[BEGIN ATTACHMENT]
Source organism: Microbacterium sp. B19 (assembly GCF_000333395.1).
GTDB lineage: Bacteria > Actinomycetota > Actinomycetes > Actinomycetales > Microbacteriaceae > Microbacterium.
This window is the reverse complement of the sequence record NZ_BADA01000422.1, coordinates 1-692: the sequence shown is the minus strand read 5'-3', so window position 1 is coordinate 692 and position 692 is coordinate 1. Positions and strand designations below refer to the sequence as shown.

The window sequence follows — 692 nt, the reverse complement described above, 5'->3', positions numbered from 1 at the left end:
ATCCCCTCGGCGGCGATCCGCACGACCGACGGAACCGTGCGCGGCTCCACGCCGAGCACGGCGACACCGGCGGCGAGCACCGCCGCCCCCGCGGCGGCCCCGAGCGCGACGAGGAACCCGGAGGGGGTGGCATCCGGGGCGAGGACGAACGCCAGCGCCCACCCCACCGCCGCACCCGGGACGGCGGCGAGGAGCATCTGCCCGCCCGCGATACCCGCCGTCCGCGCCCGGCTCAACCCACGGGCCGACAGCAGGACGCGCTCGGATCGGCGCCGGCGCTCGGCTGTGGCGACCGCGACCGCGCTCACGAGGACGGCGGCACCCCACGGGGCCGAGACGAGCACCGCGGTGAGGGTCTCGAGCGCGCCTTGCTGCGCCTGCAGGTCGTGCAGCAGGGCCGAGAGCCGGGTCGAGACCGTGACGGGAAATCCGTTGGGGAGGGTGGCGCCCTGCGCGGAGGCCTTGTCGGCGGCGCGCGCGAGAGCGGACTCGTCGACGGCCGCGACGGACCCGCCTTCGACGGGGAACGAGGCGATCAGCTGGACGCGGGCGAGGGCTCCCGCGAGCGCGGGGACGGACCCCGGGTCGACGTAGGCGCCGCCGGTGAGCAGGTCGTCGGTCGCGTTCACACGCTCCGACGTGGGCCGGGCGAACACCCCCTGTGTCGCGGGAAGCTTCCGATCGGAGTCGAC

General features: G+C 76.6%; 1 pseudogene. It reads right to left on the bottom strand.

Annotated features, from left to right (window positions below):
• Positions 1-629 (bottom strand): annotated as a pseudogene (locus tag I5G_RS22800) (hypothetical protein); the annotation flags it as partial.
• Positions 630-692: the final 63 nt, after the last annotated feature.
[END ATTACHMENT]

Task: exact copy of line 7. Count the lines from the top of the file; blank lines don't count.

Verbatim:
Annotated features, from left to right (window positions below):